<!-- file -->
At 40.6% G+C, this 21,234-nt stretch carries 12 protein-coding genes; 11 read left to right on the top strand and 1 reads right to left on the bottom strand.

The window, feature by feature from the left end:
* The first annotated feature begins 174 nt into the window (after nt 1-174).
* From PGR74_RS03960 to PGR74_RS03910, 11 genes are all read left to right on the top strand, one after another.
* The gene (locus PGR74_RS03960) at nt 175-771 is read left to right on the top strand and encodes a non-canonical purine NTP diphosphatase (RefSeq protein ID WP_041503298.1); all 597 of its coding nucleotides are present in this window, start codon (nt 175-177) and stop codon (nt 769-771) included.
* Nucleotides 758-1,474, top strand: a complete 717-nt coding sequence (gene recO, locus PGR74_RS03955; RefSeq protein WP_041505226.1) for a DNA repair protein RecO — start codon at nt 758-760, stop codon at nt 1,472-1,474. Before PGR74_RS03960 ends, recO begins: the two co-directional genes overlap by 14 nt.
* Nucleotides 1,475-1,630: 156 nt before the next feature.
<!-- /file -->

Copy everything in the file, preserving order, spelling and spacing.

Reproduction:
At 40.6% G+C, this 21,234-nt stretch carries 12 protein-coding genes; 11 read left to right on the top strand and 1 reads right to left on the bottom strand.

The window, feature by feature from the left end:
* The first annotated feature begins 174 nt into the window (after nt 1-174).
* From PGR74_RS03960 to PGR74_RS03910, 11 genes are all read left to right on the top strand, one after another.
* The gene (locus PGR74_RS03960) at nt 175-771 is read left to right on the top strand and encodes a non-canonical purine NTP diphosphatase (RefSeq protein ID WP_041503298.1); all 597 of its coding nucleotides are present in this window, start codon (nt 175-177) and stop codon (nt 769-771) included.
* Nucleotides 758-1,474, top strand: a complete 717-nt coding sequence (gene recO, locus PGR74_RS03955; RefSeq protein WP_041505226.1) for a DNA repair protein RecO — start codon at nt 758-760, stop codon at nt 1,472-1,474. Before PGR74_RS03960 ends, recO begins: the two co-directional genes overlap by 14 nt.
* Nucleotides 1,475-1,630: 156 nt before the next feature.